What’s been happening? Well, the boys are keeping pretty busy with homework- getting ready for their high-school entrance exams in Japan. Owen’s soccer ended in late October. There was a players and parents party at a church meeting hall up in Corvallis. On the menu were sandwiches made fresh across the street at the local subway, by one of the girls on the team. The kids went out and played in the freezing cold under the security lights at the elementary school- one more kick around before we all said goodbye. Sad to have the season end. I remember soccer continuing into December in our youth league in Bellevue/Seattle, but that’s hard to arrange in Montana. I’ll miss taking Owen to practices in Corvallis; on Tuesday evenings I would wander over to the football field and watch the Corvallis High Blue Devils JV team take on whoever was in town. Felt good to sit in the stands and watch some football under the indian summer blue skies; we should have made the effort to come down on a Friday night and watch the big varsity boys play under the lights, for a slice of classic Americana; I’m glad my daughter got a chance to do that- as a member of the band no less- when she did her junior year abroad at my cousin’s place in California.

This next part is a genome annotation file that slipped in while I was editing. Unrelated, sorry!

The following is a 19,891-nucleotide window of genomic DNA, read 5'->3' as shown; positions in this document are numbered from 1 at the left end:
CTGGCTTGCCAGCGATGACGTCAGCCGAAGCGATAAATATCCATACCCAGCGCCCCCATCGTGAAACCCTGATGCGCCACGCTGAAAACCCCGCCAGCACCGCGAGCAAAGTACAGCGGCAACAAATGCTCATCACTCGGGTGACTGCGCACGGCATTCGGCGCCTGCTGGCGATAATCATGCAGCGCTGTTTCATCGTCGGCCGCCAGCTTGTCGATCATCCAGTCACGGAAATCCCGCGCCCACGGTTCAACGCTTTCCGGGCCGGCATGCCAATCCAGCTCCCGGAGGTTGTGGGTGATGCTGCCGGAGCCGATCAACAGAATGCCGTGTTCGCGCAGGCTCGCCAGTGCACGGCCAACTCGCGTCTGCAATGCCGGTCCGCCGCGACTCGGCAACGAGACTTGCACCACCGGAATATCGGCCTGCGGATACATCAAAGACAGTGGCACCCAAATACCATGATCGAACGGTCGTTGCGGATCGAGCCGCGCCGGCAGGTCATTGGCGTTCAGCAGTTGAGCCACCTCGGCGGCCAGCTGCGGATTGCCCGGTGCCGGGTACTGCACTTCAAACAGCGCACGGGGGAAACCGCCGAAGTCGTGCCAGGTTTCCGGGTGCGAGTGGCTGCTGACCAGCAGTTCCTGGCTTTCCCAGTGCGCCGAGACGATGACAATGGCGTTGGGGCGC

In other news, we’re doing some work up in Missoula. Conny has a big spread up in the surrounding hills and she hires a couple contractors to do odd construction, fencing and landscaping projects, and they hire us to do grunt work. One day it was about 39F and raining- we were soaked to the bone, hands freezing and miserable. We got inside the caboose, warmed up and had a good stew. Went back out and after ten minutes, Josh looked at us digging the trench for the creek, and said, “maybe you guys should go home.” More on that experience as I upload photos.

In other news, we like to go over to our friends the Hollingsworths about every two weeks, for food and cards.